VIDEO: This animated crash course on Prop. 1 covers the basics in about three minutes: What does Prop 1 do? Will it increase my taxes? Can TxDOT use the money to build toll roads?
by BRAD ROLLINS
Hays County Judge Bert Cobb and his four precinct commissioners approved a measure on Tuesday urging residents to vote for a ballot proposition intended to pour billions of dollars biennially into fixing Texas’ deteriorating transportation infrastructure.
Voters will consider a constitutional amendment on the Nov. 4 ballot that would permit lawmakers to use more tax revenue from the energy industry for road construction, reconstruction and maintenance. To keep pace with an exploding population, Texas Department of Transportation officials say they need an additional $5 billion annually — on top of its existing $10 billion budget — to keep traffic conditions from getting worse than they are now. Of the $5 billion that TxDOT officials want, $1 billion is simply to complete basic maintenance on existing roads, state transportation officials say.
Proposition 1 would redirect an estimated $1.7 billion annually from the state’s Rainy Day Fund to TxDOT’s highway fund. The amendment would also require TxDOT to use the money solely for building, rebuilding and maintaining roads, including right-of-way acquisition. The amendment prohibits use of the money for constructing or operating toll roads.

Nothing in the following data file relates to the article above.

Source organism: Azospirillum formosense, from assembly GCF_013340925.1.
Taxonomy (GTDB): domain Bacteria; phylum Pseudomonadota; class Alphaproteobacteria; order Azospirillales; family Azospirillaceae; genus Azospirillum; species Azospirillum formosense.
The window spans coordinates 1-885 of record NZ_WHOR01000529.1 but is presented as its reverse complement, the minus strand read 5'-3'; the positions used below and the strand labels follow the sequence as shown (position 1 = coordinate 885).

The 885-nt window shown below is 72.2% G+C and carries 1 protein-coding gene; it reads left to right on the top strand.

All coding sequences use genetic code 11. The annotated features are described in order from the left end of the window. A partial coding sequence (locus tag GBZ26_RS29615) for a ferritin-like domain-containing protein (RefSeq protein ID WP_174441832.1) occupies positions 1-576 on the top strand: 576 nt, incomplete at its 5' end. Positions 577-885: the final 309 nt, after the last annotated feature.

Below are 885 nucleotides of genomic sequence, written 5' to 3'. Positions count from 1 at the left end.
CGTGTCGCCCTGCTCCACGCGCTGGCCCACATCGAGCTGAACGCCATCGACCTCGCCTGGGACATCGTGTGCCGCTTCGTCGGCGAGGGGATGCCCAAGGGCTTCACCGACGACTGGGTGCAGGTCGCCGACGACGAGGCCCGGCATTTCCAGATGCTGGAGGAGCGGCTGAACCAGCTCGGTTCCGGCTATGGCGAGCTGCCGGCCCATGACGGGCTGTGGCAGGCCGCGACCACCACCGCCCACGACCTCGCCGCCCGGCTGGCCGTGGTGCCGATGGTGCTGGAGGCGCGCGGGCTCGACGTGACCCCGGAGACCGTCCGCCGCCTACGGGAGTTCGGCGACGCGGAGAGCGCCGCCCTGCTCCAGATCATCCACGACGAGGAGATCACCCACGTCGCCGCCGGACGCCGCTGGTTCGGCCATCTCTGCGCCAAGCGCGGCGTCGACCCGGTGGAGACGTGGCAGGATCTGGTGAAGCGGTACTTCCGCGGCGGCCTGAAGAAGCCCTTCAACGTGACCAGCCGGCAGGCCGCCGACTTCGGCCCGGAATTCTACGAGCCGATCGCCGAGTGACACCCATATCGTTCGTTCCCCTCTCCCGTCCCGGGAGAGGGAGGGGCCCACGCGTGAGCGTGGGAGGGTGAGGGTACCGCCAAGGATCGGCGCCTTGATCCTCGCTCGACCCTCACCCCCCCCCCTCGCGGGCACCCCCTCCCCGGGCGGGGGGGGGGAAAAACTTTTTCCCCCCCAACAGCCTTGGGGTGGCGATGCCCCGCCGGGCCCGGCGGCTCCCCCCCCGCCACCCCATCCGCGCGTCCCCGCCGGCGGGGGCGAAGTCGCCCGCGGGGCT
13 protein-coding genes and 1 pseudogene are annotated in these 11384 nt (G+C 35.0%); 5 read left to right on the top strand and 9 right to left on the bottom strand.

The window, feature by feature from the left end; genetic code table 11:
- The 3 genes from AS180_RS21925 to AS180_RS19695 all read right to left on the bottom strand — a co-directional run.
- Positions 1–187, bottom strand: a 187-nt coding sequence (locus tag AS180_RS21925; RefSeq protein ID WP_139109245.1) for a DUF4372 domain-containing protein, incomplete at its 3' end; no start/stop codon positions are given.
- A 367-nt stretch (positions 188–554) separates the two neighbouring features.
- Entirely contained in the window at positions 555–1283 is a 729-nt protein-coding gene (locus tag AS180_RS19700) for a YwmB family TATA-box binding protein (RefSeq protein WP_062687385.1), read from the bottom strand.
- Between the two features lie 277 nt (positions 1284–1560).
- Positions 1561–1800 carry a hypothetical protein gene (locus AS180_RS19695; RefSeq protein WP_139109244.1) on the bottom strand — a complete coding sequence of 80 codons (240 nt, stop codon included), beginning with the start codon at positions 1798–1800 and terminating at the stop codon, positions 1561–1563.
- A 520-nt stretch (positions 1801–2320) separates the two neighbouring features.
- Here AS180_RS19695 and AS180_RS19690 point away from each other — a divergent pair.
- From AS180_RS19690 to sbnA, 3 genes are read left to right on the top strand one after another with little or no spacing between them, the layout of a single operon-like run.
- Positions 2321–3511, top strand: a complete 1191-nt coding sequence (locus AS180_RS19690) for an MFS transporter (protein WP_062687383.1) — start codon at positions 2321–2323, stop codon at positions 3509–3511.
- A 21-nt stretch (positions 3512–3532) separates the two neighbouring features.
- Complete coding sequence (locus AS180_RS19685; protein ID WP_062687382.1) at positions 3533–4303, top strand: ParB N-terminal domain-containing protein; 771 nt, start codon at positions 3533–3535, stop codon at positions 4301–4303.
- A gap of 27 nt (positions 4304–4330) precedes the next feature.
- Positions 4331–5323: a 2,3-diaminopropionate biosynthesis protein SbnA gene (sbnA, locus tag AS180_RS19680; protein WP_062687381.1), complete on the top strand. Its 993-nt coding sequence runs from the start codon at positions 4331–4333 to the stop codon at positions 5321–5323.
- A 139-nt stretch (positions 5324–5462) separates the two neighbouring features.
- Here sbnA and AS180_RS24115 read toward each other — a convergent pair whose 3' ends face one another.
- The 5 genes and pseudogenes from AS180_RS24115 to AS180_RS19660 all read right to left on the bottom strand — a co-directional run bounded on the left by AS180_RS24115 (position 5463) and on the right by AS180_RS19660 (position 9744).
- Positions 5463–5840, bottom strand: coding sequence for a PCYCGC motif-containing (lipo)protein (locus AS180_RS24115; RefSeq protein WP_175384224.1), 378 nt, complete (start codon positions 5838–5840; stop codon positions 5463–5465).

“Building roads is expensive and we currently have no sustainable funding source for our myriad road issues. Delaying construction will ultimately cost more in lives and dollars as well as frustration. Traveling will become even more difficult and time consuming in Central Texas,” said Hays County Pct. 3 Commissioner Will Conley, R-Wimberley, who chairs the six-county Capital Area Metropolitan Planning Organization.
“Repurposing oil and gas tax revenue is the best solution available,” Conley said.
The ballot measure has won broad bipartisan support from politicians that include Hays County’s state legislators: Sen. Judith Zaffirini, D-Laredo; Sen. Donna Campbell, R-New Braunfels; and Rep. Jason Isaac, R-Dripping Springs. In addition, the proposition is endorsed by the Greater San Marcos Partnership, Greater New Braunfels Chamber of Commerce, Greater Austin Chamber of Commerce, San Antonio Chamber of Commerce and the San Antonio Hispanic Chamber of Commerce.
The Central Texas Regional Mobility Authority and the San Antonio Regional Mobility Coalition have also joined a heavy-hitting partnership of public and private organizations urging passage of the amendment.
COVER: A big rig travels along a stretch of Interstate 37 in Live Oak County where three miles of freeway frontage roads were converted to unpaved, loose gravel trails last summer. In July 2013, the Texas Department of Transportation announced its intention to strip pavement from 83 miles of highways to save on maintenance costs. FILE PHOTO by EDDIE SEAL FOR THE TEXAS TRIBUNE.
VIDEO: PRODUCED by TODD WISEMAN AND AMAN BATHEJA for THE TEXAS TRIBUNEEmail | Print